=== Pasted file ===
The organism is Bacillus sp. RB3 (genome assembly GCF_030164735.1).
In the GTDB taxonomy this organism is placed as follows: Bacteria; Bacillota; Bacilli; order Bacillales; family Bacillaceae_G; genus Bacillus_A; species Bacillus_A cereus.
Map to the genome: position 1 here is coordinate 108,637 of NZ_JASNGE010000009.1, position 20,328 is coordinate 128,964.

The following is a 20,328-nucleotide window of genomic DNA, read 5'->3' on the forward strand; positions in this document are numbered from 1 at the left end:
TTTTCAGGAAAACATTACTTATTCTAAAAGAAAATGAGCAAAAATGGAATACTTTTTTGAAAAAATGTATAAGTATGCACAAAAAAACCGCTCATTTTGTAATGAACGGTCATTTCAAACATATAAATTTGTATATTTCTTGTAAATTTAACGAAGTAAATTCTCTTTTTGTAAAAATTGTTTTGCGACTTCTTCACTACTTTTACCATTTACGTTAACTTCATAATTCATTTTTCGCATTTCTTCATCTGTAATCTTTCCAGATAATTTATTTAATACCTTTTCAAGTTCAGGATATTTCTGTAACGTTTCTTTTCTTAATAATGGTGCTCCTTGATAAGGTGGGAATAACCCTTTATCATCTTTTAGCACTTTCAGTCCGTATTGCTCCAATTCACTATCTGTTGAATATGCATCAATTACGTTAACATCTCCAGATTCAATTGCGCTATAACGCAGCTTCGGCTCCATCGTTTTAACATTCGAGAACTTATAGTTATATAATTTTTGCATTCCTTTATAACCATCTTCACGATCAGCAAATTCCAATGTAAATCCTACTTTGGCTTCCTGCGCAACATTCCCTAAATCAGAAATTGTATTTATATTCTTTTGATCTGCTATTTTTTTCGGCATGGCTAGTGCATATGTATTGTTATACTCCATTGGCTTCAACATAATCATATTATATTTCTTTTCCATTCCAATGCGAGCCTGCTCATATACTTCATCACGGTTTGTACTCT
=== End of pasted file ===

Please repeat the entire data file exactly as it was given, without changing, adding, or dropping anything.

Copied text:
The organism is Bacillus sp. RB3 (genome assembly GCF_030164735.1).
In the GTDB taxonomy this organism is placed as follows: Bacteria; Bacillota; Bacilli; order Bacillales; family Bacillaceae_G; genus Bacillus_A; species Bacillus_A cereus.
Map to the genome: position 1 here is coordinate 108,637 of NZ_JASNGE010000009.1, position 20,328 is coordinate 128,964.

The following is a 20,328-nucleotide window of genomic DNA, read 5'->3' on the forward strand; positions in this document are numbered from 1 at the left end:
TTTTCAGGAAAACATTACTTATTCTAAAAGAAAATGAGCAAAAATGGAATACTTTTTTGAAAAAATGTATAAGTATGCACAAAAAAACCGCTCATTTTGTAATGAACGGTCATTTCAAACATATAAATTTGTATATTTCTTGTAAATTTAACGAAGTAAATTCTCTTTTTGTAAAAATTGTTTTGCGACTTCTTCACTACTTTTACCATTTACGTTAACTTCATAATTCATTTTTCGCATTTCTTCATCTGTAATCTTTCCAGATAATTTATTTAATACCTTTTCAAGTTCAGGATATTTCTGTAACGTTTCTTTTCTTAATAATGGTGCTCCTTGATAAGGTGGGAATAACCCTTTATCATCTTTTAGCACTTTCAGTCCGTATTGCTCCAATTCACTATCTGTTGAATATGCATCAATTACGTTAACATCTCCAGATTCAATTGCGCTATAACGCAGCTTCGGCTCCATCGTTTTAACATTCGAGAACTTATAGTTATATAATTTTTGCATTCCTTTATAACCATCTTCACGATCAGCAAATTCCAATGTAAATCCTACTTTGGCTTCCTGCGCAACATTCCCTAAATCAGAAATTGTATTTATATTCTTTTGATCTGCTATTTTTTTCGGCATGGCTAGTGCATATGTATTGTTATACTCCATTGGCTTCAACATAATCATATTATATTTCTTTTCCATTCCAATGCGAGCCTGCTCATATACTTCATCACGGTTTGTACTCT